Doc Alumbaugh speaking to Al Brundage, 1957
Doc Alumbaugh, based in southern California, was one of the first traveling callers. In 1950, he founded Windsor Records, which became one of the foremost square dance record labels. (In addition to hiring excellent session musicians, Windsor introduced the idea of releasing a record with calls on one side and just the instrumental version on the other side.)
He and caller Al Brundage carried on a lively cross-country correspondence, with Alumbaugh recording his thoughts on tape and mailing them to Brundage. This half-hour 1957 recording offers a behind-the-scenes glimpse into the thinking of a key individual at the center of burgeoning world of square dance and square dance records.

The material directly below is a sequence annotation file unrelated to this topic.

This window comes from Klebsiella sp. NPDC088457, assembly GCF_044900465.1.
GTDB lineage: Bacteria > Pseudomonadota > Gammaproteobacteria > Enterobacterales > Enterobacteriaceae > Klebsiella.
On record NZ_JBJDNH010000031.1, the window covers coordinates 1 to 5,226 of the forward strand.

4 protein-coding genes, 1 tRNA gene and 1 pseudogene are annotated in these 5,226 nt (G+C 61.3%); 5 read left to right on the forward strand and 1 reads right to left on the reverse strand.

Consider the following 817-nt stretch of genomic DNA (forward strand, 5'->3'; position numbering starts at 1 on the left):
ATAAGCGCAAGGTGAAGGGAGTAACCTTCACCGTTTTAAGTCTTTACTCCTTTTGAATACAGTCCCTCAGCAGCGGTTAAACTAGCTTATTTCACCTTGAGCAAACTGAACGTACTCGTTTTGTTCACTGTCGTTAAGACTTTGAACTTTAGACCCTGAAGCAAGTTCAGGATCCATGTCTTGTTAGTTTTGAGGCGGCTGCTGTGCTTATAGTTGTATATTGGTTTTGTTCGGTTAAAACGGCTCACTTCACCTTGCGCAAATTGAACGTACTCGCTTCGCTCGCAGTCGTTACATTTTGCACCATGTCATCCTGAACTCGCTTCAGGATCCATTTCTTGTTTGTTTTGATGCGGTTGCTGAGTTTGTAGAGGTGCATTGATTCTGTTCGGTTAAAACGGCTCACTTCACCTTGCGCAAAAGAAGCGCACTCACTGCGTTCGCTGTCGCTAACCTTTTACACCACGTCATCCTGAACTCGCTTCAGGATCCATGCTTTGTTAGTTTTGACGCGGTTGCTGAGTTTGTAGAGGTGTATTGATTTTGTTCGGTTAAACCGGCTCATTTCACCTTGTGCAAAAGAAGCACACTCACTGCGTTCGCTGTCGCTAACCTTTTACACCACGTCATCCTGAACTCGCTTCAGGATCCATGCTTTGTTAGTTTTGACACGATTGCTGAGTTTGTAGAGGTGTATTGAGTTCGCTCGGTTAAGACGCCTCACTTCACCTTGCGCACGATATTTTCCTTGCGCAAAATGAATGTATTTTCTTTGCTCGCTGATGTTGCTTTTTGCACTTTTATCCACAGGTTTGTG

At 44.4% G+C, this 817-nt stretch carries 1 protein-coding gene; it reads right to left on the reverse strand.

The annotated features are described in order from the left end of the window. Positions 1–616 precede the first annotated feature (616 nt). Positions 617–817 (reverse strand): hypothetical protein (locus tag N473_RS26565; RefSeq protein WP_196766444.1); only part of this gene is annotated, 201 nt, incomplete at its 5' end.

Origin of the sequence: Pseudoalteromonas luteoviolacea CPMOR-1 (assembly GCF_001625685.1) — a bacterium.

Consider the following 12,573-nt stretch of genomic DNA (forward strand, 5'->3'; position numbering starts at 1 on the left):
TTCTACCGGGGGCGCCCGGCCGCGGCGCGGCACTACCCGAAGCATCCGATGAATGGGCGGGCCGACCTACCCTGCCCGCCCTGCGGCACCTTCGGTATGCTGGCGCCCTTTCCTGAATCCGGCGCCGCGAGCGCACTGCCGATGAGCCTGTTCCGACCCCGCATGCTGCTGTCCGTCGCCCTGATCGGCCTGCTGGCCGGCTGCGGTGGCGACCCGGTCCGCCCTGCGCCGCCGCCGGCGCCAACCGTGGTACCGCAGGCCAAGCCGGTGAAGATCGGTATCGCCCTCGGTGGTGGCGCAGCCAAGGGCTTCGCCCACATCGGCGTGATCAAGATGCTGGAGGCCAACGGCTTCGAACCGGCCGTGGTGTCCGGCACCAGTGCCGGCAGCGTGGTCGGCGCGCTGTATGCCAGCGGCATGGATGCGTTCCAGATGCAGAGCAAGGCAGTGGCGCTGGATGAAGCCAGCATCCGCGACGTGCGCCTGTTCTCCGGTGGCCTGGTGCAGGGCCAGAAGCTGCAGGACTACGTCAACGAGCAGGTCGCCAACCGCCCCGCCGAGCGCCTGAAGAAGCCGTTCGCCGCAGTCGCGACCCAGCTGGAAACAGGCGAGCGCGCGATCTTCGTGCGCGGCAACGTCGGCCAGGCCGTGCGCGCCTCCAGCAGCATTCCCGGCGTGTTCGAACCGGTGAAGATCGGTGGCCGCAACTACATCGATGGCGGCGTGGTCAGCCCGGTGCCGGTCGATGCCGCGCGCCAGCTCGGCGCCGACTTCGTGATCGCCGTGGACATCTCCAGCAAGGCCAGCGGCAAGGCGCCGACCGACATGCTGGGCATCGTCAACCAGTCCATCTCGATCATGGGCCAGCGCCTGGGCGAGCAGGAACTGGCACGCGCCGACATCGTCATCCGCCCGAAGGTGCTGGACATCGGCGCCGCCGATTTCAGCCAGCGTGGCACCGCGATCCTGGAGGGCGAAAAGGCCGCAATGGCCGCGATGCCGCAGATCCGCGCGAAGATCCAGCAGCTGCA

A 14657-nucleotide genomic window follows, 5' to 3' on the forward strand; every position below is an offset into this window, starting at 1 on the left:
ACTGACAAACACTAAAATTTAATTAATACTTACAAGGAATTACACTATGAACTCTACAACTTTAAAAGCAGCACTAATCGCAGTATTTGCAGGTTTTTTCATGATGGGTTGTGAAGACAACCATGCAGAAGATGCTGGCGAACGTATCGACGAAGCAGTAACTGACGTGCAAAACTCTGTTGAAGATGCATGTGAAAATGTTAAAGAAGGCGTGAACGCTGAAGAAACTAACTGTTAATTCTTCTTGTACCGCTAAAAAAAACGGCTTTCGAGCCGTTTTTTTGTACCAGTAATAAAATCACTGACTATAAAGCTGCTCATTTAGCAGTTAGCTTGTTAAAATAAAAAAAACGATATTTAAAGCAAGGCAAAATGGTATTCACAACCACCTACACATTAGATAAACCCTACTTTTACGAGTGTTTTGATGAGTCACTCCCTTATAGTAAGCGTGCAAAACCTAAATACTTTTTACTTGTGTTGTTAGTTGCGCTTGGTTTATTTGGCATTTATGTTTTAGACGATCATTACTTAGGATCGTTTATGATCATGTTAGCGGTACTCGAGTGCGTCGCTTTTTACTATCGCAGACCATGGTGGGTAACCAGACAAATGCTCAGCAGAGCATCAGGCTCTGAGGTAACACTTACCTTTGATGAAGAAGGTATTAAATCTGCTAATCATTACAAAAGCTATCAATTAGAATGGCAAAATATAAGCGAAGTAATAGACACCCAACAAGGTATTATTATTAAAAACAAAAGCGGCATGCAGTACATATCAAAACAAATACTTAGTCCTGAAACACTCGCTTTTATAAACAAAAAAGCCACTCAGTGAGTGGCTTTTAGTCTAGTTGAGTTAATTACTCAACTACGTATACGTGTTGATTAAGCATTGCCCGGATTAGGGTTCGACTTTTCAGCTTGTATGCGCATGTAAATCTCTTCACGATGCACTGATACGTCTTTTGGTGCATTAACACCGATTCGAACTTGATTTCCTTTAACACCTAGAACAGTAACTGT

Alumbaugh discusses the possibility of releasing Puttin' on the Style as the A side of a new Brundage recording, and putting Blue Eyes as the flip side. He also asks for Brundage's opinion about the appropriateness of a recording with an unusual beat, and muses on the success of Windsor's release of a square dance version of Honeycomb, piggybacking on the popular success that summer of the Jimmie Rodgers hit.